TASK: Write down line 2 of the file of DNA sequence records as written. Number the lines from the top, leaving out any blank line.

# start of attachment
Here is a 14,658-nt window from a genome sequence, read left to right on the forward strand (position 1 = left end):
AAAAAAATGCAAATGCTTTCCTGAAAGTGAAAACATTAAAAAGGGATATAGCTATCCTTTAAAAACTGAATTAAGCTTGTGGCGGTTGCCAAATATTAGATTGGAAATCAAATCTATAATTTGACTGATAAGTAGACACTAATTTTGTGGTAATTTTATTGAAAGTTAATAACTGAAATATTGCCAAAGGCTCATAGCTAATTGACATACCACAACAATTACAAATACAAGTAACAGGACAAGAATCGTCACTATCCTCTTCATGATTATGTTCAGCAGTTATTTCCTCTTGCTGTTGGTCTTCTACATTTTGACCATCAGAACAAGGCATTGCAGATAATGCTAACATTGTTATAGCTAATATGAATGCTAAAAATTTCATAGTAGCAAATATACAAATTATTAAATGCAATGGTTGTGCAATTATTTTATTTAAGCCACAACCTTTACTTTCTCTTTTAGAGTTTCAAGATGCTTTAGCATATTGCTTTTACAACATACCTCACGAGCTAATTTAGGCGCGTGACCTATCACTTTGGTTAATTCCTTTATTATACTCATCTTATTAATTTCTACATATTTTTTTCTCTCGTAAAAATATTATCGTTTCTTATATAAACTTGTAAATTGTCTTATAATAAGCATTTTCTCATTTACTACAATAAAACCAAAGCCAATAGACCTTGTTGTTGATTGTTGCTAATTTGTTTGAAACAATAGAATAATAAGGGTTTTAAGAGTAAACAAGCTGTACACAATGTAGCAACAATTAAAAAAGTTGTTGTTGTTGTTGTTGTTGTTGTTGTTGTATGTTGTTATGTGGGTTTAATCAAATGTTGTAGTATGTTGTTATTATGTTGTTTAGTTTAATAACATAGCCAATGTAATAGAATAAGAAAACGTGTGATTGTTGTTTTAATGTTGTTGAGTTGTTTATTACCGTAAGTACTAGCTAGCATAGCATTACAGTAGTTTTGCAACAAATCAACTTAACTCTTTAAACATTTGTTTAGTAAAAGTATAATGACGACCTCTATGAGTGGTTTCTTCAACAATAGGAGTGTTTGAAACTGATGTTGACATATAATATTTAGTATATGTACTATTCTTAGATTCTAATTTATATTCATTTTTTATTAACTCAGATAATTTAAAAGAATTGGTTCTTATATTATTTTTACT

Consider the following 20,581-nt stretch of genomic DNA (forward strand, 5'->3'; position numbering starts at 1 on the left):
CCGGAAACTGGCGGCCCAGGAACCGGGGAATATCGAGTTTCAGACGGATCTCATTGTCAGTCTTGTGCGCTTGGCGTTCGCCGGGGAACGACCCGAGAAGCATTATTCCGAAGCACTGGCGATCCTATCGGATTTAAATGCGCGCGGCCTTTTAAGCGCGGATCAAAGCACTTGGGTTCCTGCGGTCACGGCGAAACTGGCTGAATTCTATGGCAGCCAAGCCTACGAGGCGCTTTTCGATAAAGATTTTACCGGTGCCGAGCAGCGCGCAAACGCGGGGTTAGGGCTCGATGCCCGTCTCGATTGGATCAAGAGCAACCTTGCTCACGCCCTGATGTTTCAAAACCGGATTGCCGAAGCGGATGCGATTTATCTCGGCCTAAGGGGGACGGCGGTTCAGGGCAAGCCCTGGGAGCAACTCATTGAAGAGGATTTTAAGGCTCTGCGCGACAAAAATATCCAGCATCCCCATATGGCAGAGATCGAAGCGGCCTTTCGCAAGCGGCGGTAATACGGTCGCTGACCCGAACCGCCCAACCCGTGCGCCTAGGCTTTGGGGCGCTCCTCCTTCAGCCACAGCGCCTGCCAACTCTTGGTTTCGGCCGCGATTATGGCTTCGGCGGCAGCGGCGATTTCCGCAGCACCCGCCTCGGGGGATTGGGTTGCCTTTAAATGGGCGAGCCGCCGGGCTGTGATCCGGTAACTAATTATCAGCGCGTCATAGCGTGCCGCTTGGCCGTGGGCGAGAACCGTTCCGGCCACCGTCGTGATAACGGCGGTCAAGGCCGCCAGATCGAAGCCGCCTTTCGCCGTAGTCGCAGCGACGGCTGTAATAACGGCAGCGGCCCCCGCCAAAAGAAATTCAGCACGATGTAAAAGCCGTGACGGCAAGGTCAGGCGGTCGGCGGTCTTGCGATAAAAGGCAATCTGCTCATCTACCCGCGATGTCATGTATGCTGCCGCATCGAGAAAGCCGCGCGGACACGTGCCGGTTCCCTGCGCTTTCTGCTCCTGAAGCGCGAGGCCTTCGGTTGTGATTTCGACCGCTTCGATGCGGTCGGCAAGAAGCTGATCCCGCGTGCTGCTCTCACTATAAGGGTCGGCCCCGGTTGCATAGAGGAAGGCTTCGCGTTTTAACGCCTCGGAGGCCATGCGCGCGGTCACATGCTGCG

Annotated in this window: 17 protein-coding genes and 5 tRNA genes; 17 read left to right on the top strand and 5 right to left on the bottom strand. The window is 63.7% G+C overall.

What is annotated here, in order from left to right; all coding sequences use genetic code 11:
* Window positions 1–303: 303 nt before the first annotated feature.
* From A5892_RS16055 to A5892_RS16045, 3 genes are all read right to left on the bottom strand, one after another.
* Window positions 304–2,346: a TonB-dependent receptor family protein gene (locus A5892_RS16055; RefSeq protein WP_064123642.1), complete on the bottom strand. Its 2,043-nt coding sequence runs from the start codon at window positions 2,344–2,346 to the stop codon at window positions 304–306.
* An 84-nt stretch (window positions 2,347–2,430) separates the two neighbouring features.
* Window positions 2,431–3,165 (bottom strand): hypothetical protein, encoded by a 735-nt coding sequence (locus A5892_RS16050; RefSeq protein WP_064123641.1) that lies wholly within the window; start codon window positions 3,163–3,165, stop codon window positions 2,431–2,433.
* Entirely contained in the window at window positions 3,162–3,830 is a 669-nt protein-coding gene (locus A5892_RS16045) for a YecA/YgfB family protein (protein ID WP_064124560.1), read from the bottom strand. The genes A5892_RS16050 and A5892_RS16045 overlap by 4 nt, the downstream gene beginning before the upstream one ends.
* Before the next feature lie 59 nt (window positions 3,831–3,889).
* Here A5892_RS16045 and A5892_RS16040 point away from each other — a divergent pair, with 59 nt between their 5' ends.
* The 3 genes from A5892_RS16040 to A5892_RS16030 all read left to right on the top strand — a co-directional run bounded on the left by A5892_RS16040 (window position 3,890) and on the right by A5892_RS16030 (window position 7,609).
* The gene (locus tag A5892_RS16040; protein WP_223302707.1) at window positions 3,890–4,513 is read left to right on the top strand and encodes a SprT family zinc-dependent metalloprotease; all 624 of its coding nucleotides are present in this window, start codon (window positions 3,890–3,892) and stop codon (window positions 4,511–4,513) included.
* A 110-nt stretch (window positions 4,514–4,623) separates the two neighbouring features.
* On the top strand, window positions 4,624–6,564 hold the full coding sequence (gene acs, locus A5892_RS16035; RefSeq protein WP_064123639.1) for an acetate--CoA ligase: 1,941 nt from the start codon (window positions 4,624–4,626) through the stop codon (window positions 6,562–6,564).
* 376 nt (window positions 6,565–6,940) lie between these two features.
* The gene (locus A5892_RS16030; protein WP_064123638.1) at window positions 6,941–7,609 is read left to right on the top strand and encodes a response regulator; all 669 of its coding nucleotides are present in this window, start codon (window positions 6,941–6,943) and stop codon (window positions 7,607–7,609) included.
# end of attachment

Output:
AAAAAAATGCAAATGCTTTCCTGAAAGTGAAAACATTAAAAAGGGATATAGCTATCCTTTAAAAACTGAATTAAGCTTGTGGCGGTTGCCAAATATTAGATTGGAAATCAAATCTATAATTTGACTGATAAGTAGACACTAATTTTGTGGTAATTTTATTGAAAGTTAATAACTGAAATATTGCCAAAGGCTCATAGCTAATTGACATACCACAACAATTACAAATACAAGTAACAGGACAAGAATCGTCACTATCCTCTTCATGATTATGTTCAGCAGTTATTTCCTCTTGCTGTTGGTCTTCTACATTTTGACCATCAGAACAAGGCATTGCAGATAATGCTAACATTGTTATAGCTAATATGAATGCTAAAAATTTCATAGTAGCAAATATACAAATTATTAAATGCAATGGTTGTGCAATTATTTTATTTAAGCCACAACCTTTACTTTCTCTTTTAGAGTTTCAAGATGCTTTAGCATATTGCTTTTACAACATACCTCACGAGCTAATTTAGGCGCGTGACCTATCACTTTGGTTAATTCCTTTATTATACTCATCTTATTAATTTCTACATATTTTTTTCTCTCGTAAAAATATTATCGTTTCTTATATAAACTTGTAAATTGTCTTATAATAAGCATTTTCTCATTTACTACAATAAAACCAAAGCCAATAGACCTTGTTGTTGATTGTTGCTAATTTGTTTGAAACAATAGAATAATAAGGGTTTTAAGAGTAAACAAGCTGTACACAATGTAGCAACAATTAAAAAAGTTGTTGTTGTTGTTGTTGTTGTTGTTGTTGTATGTTGTTATGTGGGTTTAATCAAATGTTGTAGTATGTTGTTATTATGTTGTTTAGTTTAATAACATAGCCAATGTAATAGAATAAGAAAACGTGTGATTGTTGTTTTAATGTTGTTGAGTTGTTTATTACCGTAAGTACTAGCTAGCATAGCATTACAGTAGTTTTGCAACAAATCAACTTAACTCTTTAAACATTTGTTTAGTAAAAGTATAATGACGACCTCTATGAGTGGTTTCTTCAACAATAGGAGTGTTTGAAACTGATGTTGACATATAATATTTAGTATATGTACTATTCTTAGATTCTAATTTATATTCATTTTTTATTAACTCAGATAATTTAAAAGAATTGGTTCTTATATTATTTTTACT